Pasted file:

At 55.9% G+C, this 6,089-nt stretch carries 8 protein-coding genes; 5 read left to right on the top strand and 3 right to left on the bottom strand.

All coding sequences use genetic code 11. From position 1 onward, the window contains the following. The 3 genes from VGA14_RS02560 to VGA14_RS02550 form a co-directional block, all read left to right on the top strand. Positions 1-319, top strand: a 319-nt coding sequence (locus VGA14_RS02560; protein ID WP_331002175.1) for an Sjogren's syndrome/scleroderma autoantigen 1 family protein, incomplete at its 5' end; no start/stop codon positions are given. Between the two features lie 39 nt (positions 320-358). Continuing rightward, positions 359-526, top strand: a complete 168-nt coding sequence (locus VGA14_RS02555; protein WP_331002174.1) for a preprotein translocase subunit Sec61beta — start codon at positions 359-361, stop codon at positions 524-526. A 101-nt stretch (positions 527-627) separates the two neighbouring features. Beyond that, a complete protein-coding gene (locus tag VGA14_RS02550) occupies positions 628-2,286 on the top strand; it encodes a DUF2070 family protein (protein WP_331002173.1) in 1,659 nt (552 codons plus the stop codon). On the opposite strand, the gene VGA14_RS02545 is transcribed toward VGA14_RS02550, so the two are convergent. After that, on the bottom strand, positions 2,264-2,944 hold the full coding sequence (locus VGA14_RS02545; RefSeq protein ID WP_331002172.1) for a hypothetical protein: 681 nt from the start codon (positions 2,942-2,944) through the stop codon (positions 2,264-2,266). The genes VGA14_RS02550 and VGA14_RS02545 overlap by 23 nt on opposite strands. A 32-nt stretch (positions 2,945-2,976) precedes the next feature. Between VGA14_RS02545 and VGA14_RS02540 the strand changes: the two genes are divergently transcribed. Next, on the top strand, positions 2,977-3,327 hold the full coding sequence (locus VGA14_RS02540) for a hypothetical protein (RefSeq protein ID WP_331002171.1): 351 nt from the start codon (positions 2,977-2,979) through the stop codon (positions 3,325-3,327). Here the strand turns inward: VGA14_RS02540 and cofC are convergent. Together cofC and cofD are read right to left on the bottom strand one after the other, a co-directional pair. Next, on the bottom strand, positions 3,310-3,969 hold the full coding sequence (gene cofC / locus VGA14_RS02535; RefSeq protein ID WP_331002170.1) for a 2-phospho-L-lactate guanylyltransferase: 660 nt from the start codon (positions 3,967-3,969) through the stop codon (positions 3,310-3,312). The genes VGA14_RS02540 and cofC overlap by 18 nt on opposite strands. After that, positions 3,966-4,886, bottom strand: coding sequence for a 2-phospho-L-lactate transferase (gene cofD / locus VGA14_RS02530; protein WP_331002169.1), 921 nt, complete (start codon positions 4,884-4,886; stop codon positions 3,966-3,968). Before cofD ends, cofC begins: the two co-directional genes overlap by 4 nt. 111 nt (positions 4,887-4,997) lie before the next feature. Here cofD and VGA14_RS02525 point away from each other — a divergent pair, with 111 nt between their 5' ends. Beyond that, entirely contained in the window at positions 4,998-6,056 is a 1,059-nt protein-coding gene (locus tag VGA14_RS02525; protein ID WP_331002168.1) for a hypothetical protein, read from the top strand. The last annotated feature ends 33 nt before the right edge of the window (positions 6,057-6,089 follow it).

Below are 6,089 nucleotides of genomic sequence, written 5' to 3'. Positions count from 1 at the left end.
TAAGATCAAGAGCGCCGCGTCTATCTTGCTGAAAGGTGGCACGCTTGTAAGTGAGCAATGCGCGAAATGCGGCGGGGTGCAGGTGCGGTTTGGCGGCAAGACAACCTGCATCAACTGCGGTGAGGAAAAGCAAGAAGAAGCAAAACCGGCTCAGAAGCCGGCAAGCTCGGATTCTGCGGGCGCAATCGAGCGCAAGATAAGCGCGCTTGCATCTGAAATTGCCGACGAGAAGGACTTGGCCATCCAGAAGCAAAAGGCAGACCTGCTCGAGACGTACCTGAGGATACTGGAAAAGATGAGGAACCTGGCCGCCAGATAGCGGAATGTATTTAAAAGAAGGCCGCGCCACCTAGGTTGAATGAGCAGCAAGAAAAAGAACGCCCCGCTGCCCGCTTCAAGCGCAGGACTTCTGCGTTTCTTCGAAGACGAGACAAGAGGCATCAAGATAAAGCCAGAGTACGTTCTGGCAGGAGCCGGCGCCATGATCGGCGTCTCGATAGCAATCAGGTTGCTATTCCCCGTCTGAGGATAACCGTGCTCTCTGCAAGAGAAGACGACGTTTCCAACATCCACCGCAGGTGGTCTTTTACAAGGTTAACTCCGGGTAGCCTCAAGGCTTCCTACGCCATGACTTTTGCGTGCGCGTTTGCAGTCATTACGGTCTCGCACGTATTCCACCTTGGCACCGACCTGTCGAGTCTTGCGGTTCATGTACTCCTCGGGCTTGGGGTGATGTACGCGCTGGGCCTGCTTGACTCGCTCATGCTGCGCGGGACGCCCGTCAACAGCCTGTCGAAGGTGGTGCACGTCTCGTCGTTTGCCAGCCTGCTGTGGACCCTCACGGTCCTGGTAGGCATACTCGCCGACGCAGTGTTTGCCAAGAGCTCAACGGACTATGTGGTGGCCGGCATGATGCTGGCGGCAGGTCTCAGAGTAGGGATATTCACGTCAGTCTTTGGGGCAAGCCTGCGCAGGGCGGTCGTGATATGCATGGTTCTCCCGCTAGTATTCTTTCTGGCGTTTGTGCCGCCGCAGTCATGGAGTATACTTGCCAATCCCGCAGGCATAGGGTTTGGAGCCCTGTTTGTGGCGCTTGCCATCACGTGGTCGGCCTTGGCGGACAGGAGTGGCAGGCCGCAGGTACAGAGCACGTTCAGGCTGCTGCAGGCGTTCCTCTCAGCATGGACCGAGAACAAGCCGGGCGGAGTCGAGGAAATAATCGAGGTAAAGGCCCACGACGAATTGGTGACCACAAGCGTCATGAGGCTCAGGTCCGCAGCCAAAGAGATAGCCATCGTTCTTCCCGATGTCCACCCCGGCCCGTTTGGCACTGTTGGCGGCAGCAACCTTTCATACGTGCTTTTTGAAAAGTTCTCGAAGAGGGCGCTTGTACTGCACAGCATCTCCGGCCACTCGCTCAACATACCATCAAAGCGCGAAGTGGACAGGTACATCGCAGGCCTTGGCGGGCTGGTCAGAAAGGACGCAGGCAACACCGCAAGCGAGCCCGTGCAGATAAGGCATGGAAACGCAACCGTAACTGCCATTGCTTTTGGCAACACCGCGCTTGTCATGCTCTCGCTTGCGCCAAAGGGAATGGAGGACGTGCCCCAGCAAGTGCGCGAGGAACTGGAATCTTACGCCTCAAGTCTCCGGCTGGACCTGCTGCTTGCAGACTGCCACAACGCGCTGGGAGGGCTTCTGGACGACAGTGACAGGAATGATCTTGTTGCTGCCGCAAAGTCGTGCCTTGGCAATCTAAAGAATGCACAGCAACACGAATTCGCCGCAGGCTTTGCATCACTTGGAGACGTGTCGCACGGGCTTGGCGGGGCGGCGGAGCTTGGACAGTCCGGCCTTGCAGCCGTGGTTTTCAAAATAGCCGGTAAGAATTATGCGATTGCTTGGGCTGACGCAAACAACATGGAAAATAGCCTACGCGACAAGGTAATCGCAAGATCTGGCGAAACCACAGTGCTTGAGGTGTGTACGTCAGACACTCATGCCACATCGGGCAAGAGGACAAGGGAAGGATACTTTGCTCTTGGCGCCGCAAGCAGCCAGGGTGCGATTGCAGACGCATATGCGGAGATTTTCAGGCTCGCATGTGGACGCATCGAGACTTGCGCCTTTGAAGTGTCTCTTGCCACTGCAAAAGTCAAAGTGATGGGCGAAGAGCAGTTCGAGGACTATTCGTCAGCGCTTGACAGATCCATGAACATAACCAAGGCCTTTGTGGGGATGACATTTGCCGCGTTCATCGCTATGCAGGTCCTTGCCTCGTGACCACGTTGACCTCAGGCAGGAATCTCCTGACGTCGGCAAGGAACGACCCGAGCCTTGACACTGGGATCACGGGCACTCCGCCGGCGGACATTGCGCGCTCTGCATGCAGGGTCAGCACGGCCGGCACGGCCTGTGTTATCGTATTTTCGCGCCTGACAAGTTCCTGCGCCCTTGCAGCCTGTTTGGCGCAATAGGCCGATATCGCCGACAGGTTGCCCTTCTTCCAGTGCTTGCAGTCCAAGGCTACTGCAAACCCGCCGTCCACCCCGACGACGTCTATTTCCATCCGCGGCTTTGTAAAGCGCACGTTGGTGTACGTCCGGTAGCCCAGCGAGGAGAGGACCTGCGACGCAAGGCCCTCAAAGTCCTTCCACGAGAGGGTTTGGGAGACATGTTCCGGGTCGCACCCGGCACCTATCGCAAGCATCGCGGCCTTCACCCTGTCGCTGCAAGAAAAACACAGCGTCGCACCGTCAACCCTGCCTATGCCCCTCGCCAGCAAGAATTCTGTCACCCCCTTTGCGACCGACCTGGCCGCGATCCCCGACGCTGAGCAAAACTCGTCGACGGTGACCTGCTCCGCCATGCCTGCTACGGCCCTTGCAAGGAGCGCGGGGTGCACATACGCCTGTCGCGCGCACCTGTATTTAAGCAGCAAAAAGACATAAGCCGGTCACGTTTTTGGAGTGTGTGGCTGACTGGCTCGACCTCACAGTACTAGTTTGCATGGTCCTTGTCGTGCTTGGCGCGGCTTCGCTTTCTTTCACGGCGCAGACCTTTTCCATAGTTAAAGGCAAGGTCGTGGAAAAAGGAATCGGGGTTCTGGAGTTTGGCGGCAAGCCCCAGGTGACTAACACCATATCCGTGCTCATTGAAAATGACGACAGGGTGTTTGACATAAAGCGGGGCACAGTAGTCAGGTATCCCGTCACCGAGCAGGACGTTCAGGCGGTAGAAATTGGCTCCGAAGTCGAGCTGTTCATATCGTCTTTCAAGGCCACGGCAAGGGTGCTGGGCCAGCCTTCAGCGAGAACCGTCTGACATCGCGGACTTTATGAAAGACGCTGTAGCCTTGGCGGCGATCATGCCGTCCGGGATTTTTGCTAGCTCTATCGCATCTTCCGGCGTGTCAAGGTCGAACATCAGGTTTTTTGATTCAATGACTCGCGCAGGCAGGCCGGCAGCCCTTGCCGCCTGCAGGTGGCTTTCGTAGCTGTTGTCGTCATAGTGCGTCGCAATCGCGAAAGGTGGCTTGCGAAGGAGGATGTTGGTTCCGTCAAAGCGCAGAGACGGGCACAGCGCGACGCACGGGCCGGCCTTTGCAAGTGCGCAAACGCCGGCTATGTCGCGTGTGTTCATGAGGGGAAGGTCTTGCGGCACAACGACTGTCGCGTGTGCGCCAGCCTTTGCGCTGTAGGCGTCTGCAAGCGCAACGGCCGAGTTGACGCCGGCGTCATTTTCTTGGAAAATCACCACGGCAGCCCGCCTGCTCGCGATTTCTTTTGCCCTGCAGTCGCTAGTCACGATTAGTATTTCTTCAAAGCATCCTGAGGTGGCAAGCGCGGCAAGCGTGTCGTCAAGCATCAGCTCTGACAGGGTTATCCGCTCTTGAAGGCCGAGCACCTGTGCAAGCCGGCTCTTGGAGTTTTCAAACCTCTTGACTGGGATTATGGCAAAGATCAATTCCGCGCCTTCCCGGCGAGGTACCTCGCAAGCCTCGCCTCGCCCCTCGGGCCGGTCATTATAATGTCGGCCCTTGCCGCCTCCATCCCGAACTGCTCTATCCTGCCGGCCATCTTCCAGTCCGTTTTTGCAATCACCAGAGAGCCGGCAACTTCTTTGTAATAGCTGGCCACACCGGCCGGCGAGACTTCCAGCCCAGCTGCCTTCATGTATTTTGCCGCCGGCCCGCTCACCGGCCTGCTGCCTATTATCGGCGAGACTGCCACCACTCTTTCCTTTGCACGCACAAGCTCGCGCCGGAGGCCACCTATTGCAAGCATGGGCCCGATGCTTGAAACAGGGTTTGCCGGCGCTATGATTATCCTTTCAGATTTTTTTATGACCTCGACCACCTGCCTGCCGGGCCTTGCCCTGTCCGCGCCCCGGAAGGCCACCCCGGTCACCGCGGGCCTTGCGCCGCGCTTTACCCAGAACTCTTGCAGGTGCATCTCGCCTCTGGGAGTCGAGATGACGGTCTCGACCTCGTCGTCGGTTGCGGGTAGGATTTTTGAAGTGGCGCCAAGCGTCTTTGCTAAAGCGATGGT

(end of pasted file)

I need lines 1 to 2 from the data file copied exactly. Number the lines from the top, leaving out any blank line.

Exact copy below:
At 55.9% G+C, this 6,089-nt stretch carries 8 protein-coding genes; 5 read left to right on the top strand and 3 right to left on the bottom strand.

All coding sequences use genetic code 11. From position 1 onward, the window contains the following. The 3 genes from VGA14_RS02560 to VGA14_RS02550 form a co-directional block, all read left to right on the top strand. Positions 1-319, top strand: a 319-nt coding sequence (locus VGA14_RS02560; protein ID WP_331002175.1) for an Sjogren's syndrome/scleroderma autoantigen 1 family protein, incomplete at its 5' end; no start/stop codon positions are given. Between the two features lie 39 nt (positions 320-358). Continuing rightward, positions 359-526, top strand: a complete 168-nt coding sequence (locus VGA14_RS02555; protein WP_331002174.1) for a preprotein translocase subunit Sec61beta — start codon at positions 359-361, stop codon at positions 524-526. A 101-nt stretch (positions 527-627) separates the two neighbouring features. Beyond that, a complete protein-coding gene (locus tag VGA14_RS02550) occupies positions 628-2,286 on the top strand; it encodes a DUF2070 family protein (protein WP_331002173.1) in 1,659 nt (552 codons plus the stop codon). On the opposite strand, the gene VGA14_RS02545 is transcribed toward VGA14_RS02550, so the two are convergent. After that, on the bottom strand, positions 2,264-2,944 hold the full coding sequence (locus VGA14_RS02545; RefSeq protein ID WP_331002172.1) for a hypothetical protein: 681 nt from the start codon (positions 2,942-2,944) through the stop codon (positions 2,264-2,266). The genes VGA14_RS02550 and VGA14_RS02545 overlap by 23 nt on opposite strands. A 32-nt stretch (positions 2,945-2,976) precedes the next feature. Between VGA14_RS02545 and VGA14_RS02540 the strand changes: the two genes are divergently transcribed. Next, on the top strand, positions 2,977-3,327 hold the full coding sequence (locus VGA14_RS02540) for a hypothetical protein (RefSeq protein ID WP_331002171.1): 351 nt from the start codon (positions 2,977-2,979) through the stop codon (positions 3,325-3,327). Here the strand turns inward: VGA14_RS02540 and cofC are convergent. Together cofC and cofD are read right to left on the bottom strand one after the other, a co-directional pair. Next, on the bottom strand, positions 3,310-3,969 hold the full coding sequence (gene cofC / locus VGA14_RS02535; RefSeq protein ID WP_331002170.1) for a 2-phospho-L-lactate guanylyltransferase: 660 nt from the start codon (positions 3,967-3,969) through the stop codon (positions 3,310-3,312). The genes VGA14_RS02540 and cofC overlap by 18 nt on opposite strands. After that, positions 3,966-4,886, bottom strand: coding sequence for a 2-phospho-L-lactate transferase (gene cofD / locus VGA14_RS02530; protein WP_331002169.1), 921 nt, complete (start codon positions 4,884-4,886; stop codon positions 3,966-3,968). Before cofD ends, cofC begins: the two co-directional genes overlap by 4 nt. 111 nt (positions 4,887-4,997) lie before the next feature. Here cofD and VGA14_RS02525 point away from each other — a divergent pair, with 111 nt between their 5' ends. Beyond that, entirely contained in the window at positions 4,998-6,056 is a 1,059-nt protein-coding gene (locus tag VGA14_RS02525; protein ID WP_331002168.1) for a hypothetical protein, read from the top strand. The last annotated feature ends 33 nt before the right edge of the window (positions 6,057-6,089 follow it).